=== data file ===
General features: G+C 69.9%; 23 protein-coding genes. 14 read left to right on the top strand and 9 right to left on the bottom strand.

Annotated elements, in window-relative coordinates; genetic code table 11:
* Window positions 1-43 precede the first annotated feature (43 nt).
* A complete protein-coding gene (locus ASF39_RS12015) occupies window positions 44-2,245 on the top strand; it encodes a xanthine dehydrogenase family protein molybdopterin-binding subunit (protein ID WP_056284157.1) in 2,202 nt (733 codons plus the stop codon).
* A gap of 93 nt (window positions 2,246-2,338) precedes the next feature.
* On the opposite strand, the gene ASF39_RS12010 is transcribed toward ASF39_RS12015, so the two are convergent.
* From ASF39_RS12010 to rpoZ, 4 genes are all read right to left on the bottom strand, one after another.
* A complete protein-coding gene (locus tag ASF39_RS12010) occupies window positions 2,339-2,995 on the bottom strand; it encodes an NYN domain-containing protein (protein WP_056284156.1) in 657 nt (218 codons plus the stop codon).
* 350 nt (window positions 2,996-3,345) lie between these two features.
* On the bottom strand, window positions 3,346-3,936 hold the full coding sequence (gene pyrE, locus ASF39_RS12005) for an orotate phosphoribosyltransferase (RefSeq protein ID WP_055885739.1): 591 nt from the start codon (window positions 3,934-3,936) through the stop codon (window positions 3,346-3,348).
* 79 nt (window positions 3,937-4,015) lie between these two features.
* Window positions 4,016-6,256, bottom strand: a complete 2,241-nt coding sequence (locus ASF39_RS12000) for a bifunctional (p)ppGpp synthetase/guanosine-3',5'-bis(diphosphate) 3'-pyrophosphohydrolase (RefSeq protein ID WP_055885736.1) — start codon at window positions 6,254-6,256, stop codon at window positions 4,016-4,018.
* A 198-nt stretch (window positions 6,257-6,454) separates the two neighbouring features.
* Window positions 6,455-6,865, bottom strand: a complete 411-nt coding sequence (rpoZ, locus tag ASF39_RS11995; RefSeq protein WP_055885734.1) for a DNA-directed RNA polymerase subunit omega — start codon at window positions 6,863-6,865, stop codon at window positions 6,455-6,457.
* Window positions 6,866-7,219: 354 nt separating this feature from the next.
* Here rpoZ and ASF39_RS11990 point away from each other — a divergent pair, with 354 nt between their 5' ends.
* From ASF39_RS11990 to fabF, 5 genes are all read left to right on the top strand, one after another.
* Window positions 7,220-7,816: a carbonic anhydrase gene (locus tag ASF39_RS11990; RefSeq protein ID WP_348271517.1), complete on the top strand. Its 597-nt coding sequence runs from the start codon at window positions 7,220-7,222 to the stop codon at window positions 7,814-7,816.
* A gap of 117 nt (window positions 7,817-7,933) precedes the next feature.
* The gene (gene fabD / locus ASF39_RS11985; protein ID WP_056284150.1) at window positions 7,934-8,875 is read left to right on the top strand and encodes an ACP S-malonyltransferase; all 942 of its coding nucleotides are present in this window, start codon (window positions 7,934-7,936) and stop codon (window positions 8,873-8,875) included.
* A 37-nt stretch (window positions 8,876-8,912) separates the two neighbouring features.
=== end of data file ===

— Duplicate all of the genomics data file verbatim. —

General features: G+C 69.9%; 23 protein-coding genes. 14 read left to right on the top strand and 9 right to left on the bottom strand.

Annotated elements, in window-relative coordinates; genetic code table 11:
* Window positions 1-43 precede the first annotated feature (43 nt).
* A complete protein-coding gene (locus ASF39_RS12015) occupies window positions 44-2,245 on the top strand; it encodes a xanthine dehydrogenase family protein molybdopterin-binding subunit (protein ID WP_056284157.1) in 2,202 nt (733 codons plus the stop codon).
* A gap of 93 nt (window positions 2,246-2,338) precedes the next feature.
* On the opposite strand, the gene ASF39_RS12010 is transcribed toward ASF39_RS12015, so the two are convergent.
* From ASF39_RS12010 to rpoZ, 4 genes are all read right to left on the bottom strand, one after another.
* A complete protein-coding gene (locus tag ASF39_RS12010) occupies window positions 2,339-2,995 on the bottom strand; it encodes an NYN domain-containing protein (protein WP_056284156.1) in 657 nt (218 codons plus the stop codon).
* 350 nt (window positions 2,996-3,345) lie between these two features.
* On the bottom strand, window positions 3,346-3,936 hold the full coding sequence (gene pyrE, locus ASF39_RS12005) for an orotate phosphoribosyltransferase (RefSeq protein ID WP_055885739.1): 591 nt from the start codon (window positions 3,934-3,936) through the stop codon (window positions 3,346-3,348).
* 79 nt (window positions 3,937-4,015) lie between these two features.
* Window positions 4,016-6,256, bottom strand: a complete 2,241-nt coding sequence (locus ASF39_RS12000) for a bifunctional (p)ppGpp synthetase/guanosine-3',5'-bis(diphosphate) 3'-pyrophosphohydrolase (RefSeq protein ID WP_055885736.1) — start codon at window positions 6,254-6,256, stop codon at window positions 4,016-4,018.
* A 198-nt stretch (window positions 6,257-6,454) separates the two neighbouring features.
* Window positions 6,455-6,865, bottom strand: a complete 411-nt coding sequence (rpoZ, locus tag ASF39_RS11995; RefSeq protein WP_055885734.1) for a DNA-directed RNA polymerase subunit omega — start codon at window positions 6,863-6,865, stop codon at window positions 6,455-6,457.
* Window positions 6,866-7,219: 354 nt separating this feature from the next.
* Here rpoZ and ASF39_RS11990 point away from each other — a divergent pair, with 354 nt between their 5' ends.
* From ASF39_RS11990 to fabF, 5 genes are all read left to right on the top strand, one after another.
* Window positions 7,220-7,816: a carbonic anhydrase gene (locus tag ASF39_RS11990; RefSeq protein ID WP_348271517.1), complete on the top strand. Its 597-nt coding sequence runs from the start codon at window positions 7,220-7,222 to the stop codon at window positions 7,814-7,816.
* A gap of 117 nt (window positions 7,817-7,933) precedes the next feature.
* The gene (gene fabD / locus ASF39_RS11985; protein ID WP_056284150.1) at window positions 7,934-8,875 is read left to right on the top strand and encodes an ACP S-malonyltransferase; all 942 of its coding nucleotides are present in this window, start codon (window positions 7,934-7,936) and stop codon (window positions 8,873-8,875) included.
* A 37-nt stretch (window positions 8,876-8,912) separates the two neighbouring features.